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"Tangling with a fella with a gun is like trying to nekkid-rassle a pizzly."


Posted by: Bave Dee | Link to this comment | 03-20-08 1:04 PM
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To answer a more sensible question that James didn't ask (and depending on how one defines "public interest"), individual unions aren't meant to serve the public interest. So they don't.


Posted by: politicalfootball | Link to this comment | 03-20-08 1:04 PM
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I tried to organize a union at my job in the 1990s. We had the enforced meetings with the union-busting lawyers to talk about how we should all trust our employer to know what is best for us. Good times.


Posted by: pasdquoi | Link to this comment | 03-20-08 1:05 PM
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Jesus Christ, is this Awful Threads Week at Unfogged? Slol has been perfectly clear, and dsquared comments are also right on, especially 123. The answer to people who think unions suck and should be abolished isn't that they shit magical rainbow ponies, it's that they're important and useful even though they, like every other human organization, suck. Arguments about whether the current economic and political structure of the United States causes unions, on average, to suck even more than other sorts of human organizations, and that's a reason for more unionization rather than less, can be saved for later.


Posted by: Not Prince Hamlet | Link to this comment | 03-20-08 1:06 PM
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And I see that my 180 was pwned by 178, and my 175 by Knecht's 173. But James, where in the world are you going with this?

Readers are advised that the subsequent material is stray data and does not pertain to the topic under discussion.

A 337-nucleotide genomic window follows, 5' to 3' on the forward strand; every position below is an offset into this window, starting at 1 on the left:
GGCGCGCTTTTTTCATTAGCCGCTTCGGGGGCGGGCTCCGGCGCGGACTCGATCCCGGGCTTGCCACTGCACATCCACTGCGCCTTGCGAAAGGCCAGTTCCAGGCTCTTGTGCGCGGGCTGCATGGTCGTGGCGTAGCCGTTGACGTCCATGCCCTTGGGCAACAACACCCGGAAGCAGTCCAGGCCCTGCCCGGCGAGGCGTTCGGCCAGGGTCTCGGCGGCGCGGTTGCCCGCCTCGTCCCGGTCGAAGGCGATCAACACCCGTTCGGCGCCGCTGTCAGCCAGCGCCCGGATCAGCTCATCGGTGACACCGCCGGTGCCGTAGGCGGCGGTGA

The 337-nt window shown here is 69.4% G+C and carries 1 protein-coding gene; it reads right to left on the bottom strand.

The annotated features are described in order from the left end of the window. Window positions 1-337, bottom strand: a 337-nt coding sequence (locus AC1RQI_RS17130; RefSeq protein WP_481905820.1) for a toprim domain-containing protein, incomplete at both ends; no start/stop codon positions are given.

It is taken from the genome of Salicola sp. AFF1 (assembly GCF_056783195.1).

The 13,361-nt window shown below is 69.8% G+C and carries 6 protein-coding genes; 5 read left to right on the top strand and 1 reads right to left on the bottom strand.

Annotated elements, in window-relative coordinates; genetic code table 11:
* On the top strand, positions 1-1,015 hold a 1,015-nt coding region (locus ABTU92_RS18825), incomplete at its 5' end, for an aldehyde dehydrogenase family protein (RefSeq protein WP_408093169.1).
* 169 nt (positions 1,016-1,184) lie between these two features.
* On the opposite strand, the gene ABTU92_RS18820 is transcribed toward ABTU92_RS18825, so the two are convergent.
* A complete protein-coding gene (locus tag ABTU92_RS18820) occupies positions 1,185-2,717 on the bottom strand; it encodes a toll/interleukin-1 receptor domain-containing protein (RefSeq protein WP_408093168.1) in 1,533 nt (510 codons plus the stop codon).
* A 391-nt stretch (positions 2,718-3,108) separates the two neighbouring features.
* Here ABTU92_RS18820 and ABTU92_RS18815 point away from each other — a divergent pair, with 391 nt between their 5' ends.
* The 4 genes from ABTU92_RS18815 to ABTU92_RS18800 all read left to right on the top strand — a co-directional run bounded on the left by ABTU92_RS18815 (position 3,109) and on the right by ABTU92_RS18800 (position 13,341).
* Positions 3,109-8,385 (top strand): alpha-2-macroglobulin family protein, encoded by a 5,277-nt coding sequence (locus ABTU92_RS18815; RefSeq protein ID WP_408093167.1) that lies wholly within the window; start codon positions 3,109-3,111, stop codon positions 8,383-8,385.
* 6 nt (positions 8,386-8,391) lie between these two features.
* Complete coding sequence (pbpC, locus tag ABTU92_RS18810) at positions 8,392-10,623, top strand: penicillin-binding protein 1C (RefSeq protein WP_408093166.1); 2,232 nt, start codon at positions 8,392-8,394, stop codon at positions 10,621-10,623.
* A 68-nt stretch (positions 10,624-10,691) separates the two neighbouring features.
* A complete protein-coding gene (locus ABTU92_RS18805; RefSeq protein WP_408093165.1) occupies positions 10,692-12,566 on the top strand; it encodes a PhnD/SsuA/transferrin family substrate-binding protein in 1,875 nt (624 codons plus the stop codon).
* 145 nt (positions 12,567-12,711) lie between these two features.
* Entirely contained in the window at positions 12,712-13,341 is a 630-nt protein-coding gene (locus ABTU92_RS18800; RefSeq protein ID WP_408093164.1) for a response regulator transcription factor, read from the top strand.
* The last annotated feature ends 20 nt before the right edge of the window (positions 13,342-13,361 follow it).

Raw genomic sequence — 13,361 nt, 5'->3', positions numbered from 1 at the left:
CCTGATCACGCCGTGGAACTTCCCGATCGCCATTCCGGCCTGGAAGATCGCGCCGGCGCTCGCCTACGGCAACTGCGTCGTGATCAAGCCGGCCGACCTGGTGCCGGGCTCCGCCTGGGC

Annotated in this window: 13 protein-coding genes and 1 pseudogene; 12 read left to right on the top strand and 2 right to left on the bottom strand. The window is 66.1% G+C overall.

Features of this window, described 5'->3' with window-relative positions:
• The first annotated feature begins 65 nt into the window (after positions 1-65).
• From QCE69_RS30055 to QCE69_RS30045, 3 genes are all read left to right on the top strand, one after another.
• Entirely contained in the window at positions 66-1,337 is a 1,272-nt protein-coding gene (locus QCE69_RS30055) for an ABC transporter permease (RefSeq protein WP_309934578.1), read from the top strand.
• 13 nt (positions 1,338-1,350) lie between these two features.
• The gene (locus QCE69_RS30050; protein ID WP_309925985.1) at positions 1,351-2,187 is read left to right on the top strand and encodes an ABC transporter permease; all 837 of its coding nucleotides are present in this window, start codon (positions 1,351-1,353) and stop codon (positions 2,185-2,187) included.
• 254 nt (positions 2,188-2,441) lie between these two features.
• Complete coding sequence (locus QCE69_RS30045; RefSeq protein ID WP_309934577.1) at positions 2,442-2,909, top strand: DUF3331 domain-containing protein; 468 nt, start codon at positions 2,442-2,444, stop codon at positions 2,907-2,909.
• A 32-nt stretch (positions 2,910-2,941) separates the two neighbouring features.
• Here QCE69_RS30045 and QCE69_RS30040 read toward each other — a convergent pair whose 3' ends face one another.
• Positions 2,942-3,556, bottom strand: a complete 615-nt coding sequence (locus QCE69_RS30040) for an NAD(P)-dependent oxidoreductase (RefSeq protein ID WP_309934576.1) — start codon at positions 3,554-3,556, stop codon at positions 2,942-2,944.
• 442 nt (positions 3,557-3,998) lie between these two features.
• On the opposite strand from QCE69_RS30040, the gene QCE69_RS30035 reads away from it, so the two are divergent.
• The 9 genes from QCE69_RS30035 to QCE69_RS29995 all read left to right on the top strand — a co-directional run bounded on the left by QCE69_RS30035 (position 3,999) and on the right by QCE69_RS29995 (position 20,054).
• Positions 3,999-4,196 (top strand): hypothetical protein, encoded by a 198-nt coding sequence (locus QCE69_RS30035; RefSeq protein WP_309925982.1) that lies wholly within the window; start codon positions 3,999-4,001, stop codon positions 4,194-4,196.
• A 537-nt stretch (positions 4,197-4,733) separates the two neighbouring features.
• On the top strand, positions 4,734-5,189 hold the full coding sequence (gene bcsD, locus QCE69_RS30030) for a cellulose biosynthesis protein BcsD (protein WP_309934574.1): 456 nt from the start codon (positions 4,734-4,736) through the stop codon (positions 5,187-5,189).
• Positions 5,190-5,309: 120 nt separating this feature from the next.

Posted by: politicalfootball | Link to this comment | 03-20-08 1:06 PM
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Does everyone agree that unions all organizations that have ever existed since the dawn of time don't always serve the public interest?

Moonlite BunnyRanch has always served the public interest.


Posted by: My Alter Ego | Link to this comment | 03-20-08 1:07 PM
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Also, since the white bears are much more badass than the grizzly, miscegenation can only weaken the breed. Pizzle on your pizzlies.


Posted by: Not Prince Hamlet | Link to this comment | 03-20-08 1:08 PM
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they, like every other human organization, suck

"Without people nothing is possible; without institutions nothing is lasting."

(I told you I was scraping the bottom of the crustacean barrel.)


Posted by: Fierce Sea Mite | Link to this comment | 03-20-08 1:10 PM
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Jesus Christ, is this Awful Threads Week at Unfogged?

Apparently.


Posted by: soup biscuit | Link to this comment | 03-20-08 1:11 PM
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"Too overbroad, James. You'll want to narrow this question if you want a meaningful answer. Does anything always serve the public interest?"

So say the statement is true but trivial. I think the reluctance of some union supporters to ever criticize unions is significant and counterproductive.


Posted by: James B. Shearer | Link to this comment | 03-20-08 1:11 PM
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181:

bob forgets (though Emerson reminds him) that pre-Reagain, labor relations were structured by the government in ways that were beneficial to unions, at least compared to the laissez-faire approach that preceded Roosevelt.

What happened in your organizing drive?


Posted by: politicalfootball | Link to this comment | 03-20-08 1:12 PM
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(I told you I was scraping the bottom of the crustacean barrel.)

I haven't seen barnacles or wood lice yet.


Posted by: soup biscuit | Link to this comment | 03-20-08 1:13 PM
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ARE UNIONS ABSOLUTELY PERFECT AND SHINY AND SPARKLY EVERYWHERE EVER? CAUSE IF THEY ARENT THEN THEY SUCK FOREVER ANSWER ME NOOOOOOOW!


Posted by: OPINIONATED SOCRATES | Link to this comment | 03-20-08 1:14 PM
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188: Have you no respect for the strawman union that you would tear one down so heartlessly?


Posted by: Eggplant | Link to this comment | 03-20-08 1:14 PM